Star Of Bethlehem

Star Of Bethlehem


Star of Bethlehem details

Latin Name: Ornitholagum umbellatum

Group: Second Nineteen

Emotional Group: Despondency or despair

Emotional response: Needing comfort from shock

Method: Boiling


For those in great distress under conditions which for a time produce great unhappiness. The shock of serious news, the loss of someone dear, the fright following an accident, and such like. For those who for a time refuse to be consoled this remedy brings comfort. [Bach: Twelve Healers and Other Remedies 1936]


…to remain in such a state of peace that the trials and disturbances of the world leave us unruffled, is a great attainment indeed and brings to us that Peace which passeth understanding; and though at first it may seem to be beyond our dreams, it is in reality, with patience and perseverance, within the reach of us all. [Bach: Collected Writings]

Emotional State

For shock, grief, distress, for those who need consolation and comfort, for bad news, an accident, a fright, a narrow escape, for delayed shock, to neutralize effects of any shock past or present, even the shock of birth. [Barnard: Guide to the Bach Flower Remedies]



Star of Bethlehem is in Five Flower and Five Flower Natural Cream combination.



Star of Bethlehem grows in open grassland on drier soils.

Star of Bethlehem is not uncommon but is most likely to be found in the south and east of England. Old flower books speak of it as being an introduced species to be found in cottage gardens, though if it is not a native species it has generally naturalised.

Star of Bethlehem - Form and Function


It is not difficult to imagine that Bach would have occasion to need, or to see the need for, such a remedy, although there is no record of any particular event that prompted its discovery. Nor can we be sure that it came before or after Walnut and Holly in the sequence. It flowers from April through to June, reaching a peak in mid-May. Star of Bethlehem is one of the most significant remedies in the whole Bach system. It is a vital ingredient in Bach’s five flower rescue combination. The action of the remedy brings balance and calm when we are caught up in the swirling whirlpool of life trauma – just such a picture as Leonardo drew. It is the geometry of the flowers that helps us to reassemble the structure of our life when it has been tumbled and broken by shock.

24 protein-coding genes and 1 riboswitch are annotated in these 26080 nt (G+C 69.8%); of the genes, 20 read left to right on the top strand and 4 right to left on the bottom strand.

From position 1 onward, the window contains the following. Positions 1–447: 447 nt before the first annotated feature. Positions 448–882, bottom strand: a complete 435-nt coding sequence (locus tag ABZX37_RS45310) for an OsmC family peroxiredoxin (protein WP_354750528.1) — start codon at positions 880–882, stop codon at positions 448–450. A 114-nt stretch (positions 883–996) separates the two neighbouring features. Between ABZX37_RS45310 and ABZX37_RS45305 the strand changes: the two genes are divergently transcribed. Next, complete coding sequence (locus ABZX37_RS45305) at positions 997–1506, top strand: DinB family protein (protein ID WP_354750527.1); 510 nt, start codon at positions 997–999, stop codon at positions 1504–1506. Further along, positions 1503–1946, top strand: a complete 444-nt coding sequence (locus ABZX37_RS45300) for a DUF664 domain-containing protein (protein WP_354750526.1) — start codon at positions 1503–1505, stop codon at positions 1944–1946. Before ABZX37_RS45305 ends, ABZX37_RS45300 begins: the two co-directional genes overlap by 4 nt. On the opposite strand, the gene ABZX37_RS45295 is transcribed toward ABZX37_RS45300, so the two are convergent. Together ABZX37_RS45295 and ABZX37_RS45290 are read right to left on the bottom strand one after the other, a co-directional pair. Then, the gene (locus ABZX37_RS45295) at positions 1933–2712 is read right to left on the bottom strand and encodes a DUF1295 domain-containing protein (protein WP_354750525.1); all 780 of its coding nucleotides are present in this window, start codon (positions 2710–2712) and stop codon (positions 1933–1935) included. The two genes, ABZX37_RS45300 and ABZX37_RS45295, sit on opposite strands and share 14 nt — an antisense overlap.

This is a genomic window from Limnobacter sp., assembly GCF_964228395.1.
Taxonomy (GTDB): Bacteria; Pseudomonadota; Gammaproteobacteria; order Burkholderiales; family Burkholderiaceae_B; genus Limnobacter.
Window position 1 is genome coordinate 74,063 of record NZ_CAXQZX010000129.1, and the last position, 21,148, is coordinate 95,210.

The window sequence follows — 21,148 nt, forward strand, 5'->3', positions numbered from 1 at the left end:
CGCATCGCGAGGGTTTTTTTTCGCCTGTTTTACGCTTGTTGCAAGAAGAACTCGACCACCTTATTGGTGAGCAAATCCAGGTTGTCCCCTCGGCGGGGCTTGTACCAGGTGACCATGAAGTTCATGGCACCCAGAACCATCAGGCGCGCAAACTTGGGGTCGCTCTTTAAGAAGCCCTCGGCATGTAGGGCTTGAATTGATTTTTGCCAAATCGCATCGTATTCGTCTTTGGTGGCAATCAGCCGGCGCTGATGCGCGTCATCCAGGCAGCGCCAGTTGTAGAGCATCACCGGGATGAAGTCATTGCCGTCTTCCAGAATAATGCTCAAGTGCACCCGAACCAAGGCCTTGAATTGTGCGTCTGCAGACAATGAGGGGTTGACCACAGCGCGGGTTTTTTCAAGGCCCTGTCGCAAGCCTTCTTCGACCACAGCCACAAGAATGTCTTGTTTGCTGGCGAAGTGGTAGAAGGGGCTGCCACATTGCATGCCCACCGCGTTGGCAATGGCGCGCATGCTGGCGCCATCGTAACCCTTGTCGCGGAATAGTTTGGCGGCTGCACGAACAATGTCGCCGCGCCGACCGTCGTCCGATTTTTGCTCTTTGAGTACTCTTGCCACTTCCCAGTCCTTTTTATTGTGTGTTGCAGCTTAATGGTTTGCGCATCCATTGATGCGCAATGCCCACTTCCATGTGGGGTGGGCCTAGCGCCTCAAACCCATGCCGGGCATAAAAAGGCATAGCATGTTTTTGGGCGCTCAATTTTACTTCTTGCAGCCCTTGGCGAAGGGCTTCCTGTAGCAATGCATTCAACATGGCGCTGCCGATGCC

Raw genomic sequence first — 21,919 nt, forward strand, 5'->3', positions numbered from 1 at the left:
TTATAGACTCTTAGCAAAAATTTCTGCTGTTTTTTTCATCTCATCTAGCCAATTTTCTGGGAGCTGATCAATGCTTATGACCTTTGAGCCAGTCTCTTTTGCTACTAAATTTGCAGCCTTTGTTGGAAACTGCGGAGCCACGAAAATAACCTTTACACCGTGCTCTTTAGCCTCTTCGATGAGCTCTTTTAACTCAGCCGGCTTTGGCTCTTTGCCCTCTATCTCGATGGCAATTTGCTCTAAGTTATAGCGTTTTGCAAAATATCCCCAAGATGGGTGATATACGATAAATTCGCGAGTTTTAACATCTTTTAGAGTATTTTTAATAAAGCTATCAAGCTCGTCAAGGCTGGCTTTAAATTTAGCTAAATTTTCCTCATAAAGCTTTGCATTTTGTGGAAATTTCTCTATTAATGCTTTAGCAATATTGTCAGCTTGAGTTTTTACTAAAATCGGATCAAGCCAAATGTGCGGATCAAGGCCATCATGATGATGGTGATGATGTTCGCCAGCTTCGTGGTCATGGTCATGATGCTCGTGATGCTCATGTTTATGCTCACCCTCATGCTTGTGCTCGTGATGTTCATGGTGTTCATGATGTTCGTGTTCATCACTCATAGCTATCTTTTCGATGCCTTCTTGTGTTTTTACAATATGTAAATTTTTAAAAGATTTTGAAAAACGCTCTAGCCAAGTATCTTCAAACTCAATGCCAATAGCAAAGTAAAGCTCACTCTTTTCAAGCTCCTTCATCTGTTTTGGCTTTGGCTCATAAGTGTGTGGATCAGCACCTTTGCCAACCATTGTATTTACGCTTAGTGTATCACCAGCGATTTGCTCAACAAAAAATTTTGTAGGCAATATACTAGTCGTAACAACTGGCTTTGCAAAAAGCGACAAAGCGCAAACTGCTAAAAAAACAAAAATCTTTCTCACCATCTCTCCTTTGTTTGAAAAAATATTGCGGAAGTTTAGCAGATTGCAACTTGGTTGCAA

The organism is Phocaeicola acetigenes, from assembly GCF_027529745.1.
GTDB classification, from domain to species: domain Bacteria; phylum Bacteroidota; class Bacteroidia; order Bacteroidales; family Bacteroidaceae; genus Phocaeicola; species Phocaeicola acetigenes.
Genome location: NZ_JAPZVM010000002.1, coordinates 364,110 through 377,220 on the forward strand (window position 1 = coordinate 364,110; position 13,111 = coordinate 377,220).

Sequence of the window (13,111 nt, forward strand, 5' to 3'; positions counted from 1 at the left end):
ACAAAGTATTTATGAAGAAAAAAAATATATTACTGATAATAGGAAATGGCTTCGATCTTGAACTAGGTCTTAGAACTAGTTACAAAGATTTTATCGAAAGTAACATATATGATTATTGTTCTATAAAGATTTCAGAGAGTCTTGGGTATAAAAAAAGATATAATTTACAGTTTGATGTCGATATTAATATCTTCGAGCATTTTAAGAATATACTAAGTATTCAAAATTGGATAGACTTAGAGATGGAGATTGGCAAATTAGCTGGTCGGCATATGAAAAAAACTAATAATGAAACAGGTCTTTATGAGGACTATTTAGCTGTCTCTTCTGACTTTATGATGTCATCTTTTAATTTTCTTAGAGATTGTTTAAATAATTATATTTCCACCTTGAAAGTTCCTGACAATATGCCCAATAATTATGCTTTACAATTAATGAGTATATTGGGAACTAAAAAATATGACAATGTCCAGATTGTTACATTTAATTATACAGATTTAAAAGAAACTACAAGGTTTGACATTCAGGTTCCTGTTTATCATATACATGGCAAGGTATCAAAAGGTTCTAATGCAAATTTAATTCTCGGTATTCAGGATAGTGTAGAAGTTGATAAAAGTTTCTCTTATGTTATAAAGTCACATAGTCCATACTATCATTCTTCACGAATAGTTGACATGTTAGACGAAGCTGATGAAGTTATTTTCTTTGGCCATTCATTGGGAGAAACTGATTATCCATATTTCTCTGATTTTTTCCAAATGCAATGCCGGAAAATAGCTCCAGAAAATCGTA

The six-pointed star of this plant is unique among Bach’s flowers. The others are mostly five-petalled, like the rose family (Crab Apple and Wild Rose) or four-petalled (like Mustard and Holly). To see the significance of this, take a piece of paper and a pair of compasses; draw a circle. This circle is one. It is a perfect construction, a line without beginning or end, symbol of unity, complete in itself.

Place the point of the compasses upon the circumference of the circle, anywhere on the circumference and using exactly the same setting (radius) draw another circle. The second circle passes precisely through the centre of the first. One leads to both two and three since there are now two circles and the area between where they overlap – that which joins them. Where the second circle crosses the line of the first there are two more points on which a circle may be drawn. Continue in this way and you will find, if the setting of the compasses is maintained, that six circle fit precisely around the first.